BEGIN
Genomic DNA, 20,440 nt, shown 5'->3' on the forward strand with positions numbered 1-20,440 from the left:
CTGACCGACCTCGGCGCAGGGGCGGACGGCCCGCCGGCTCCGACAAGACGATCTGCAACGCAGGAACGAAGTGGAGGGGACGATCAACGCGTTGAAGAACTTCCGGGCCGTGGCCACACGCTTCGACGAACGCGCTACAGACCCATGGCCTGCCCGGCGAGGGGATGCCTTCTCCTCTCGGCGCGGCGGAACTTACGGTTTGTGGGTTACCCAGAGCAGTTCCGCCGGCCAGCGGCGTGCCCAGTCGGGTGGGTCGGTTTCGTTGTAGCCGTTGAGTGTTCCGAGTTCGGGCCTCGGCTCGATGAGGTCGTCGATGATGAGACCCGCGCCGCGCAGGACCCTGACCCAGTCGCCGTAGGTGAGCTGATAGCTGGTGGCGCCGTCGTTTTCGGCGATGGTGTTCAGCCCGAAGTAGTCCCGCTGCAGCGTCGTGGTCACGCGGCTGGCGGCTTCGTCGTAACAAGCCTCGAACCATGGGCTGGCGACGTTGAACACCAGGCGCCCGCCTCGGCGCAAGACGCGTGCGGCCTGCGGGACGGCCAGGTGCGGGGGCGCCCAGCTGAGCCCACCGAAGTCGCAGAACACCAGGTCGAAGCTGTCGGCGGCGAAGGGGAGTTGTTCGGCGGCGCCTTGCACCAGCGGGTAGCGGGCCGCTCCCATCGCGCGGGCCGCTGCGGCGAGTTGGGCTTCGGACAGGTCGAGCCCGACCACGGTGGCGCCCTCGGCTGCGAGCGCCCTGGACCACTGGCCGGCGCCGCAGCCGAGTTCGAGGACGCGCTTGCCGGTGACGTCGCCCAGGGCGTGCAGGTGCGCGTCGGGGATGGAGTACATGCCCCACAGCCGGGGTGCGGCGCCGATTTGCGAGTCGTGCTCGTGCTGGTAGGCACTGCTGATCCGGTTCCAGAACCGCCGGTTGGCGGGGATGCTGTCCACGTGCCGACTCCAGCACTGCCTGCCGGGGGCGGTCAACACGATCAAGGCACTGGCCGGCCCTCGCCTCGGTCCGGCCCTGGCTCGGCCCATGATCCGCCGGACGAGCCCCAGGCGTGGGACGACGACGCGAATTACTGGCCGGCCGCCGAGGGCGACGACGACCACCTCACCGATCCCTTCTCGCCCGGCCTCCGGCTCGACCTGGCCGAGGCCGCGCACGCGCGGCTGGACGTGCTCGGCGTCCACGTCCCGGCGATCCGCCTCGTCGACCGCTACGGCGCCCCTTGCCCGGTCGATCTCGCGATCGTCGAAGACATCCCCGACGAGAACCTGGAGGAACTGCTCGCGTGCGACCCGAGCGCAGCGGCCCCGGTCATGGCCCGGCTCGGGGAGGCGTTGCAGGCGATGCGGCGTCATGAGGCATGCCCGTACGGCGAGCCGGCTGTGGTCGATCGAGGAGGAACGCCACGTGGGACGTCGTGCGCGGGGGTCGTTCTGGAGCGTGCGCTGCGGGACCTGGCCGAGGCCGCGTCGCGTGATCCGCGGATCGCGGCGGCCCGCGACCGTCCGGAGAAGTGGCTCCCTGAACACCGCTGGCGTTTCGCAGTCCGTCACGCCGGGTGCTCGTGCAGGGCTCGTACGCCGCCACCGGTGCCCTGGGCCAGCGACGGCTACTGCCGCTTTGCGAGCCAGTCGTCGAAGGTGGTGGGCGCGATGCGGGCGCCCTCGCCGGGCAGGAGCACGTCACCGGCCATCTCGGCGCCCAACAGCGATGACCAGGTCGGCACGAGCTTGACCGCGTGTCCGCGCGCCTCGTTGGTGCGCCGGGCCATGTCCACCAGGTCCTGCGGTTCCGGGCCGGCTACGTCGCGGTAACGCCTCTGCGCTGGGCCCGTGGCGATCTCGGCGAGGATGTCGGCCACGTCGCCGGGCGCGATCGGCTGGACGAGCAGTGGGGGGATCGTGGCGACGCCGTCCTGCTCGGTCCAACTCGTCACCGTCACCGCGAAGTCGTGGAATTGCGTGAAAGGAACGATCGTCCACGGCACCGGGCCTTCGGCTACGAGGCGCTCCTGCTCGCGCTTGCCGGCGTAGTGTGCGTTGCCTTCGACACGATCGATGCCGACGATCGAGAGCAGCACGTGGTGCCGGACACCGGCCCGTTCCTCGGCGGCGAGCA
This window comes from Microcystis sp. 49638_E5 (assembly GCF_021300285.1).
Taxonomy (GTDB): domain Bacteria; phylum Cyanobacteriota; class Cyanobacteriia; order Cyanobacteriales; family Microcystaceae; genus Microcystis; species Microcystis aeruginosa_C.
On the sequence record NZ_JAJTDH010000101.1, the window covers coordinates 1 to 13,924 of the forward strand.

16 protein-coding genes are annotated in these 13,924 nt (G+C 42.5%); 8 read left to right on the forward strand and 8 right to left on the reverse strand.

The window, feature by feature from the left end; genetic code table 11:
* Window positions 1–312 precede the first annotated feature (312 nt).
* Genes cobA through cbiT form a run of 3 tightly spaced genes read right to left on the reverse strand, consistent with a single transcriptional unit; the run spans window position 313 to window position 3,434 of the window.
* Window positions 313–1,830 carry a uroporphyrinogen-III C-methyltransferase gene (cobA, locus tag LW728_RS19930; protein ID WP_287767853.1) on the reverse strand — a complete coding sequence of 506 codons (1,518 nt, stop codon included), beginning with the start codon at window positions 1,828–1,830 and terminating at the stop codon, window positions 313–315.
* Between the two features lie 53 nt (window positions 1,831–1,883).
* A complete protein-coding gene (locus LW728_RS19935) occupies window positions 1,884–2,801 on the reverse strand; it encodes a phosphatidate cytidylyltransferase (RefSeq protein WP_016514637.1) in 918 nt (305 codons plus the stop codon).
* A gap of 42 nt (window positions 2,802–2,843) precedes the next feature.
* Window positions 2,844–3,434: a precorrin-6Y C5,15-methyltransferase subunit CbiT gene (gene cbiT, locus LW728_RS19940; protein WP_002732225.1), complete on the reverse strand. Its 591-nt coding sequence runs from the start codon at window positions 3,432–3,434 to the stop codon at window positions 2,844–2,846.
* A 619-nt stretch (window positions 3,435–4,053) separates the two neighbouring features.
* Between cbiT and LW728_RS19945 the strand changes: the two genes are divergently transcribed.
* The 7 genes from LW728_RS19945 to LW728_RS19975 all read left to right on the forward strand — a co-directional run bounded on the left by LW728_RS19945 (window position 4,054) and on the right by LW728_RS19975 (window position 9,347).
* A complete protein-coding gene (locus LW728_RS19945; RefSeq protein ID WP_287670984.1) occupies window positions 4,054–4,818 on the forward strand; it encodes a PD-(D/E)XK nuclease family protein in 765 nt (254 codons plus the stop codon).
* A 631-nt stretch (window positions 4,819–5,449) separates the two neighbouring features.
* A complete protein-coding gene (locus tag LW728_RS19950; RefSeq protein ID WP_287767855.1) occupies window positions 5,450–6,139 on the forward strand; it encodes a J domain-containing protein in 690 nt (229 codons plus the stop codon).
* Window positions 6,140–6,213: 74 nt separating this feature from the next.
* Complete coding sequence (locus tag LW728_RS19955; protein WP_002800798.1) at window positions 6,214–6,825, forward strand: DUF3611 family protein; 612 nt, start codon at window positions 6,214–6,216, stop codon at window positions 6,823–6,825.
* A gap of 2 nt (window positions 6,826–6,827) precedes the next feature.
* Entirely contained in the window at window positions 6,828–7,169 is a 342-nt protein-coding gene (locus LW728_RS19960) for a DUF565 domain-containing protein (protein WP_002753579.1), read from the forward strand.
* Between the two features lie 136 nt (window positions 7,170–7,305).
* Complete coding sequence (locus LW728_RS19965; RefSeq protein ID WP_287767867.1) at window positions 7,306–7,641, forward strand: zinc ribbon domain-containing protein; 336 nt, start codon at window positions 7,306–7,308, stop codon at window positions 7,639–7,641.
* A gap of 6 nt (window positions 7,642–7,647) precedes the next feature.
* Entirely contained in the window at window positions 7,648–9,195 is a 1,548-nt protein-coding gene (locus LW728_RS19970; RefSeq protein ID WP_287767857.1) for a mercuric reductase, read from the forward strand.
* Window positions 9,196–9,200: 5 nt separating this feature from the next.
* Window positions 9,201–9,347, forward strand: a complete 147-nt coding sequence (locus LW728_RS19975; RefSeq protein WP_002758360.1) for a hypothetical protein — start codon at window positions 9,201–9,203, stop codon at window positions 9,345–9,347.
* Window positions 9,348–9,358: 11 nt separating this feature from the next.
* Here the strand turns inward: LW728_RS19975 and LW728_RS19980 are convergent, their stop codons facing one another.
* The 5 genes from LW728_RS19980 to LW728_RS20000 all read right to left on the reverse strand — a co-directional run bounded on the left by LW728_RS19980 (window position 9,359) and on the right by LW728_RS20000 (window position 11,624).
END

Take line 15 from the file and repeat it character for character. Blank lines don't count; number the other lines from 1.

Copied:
* A 619-nt stretch (window positions 3,435–4,053) separates the two neighbouring features.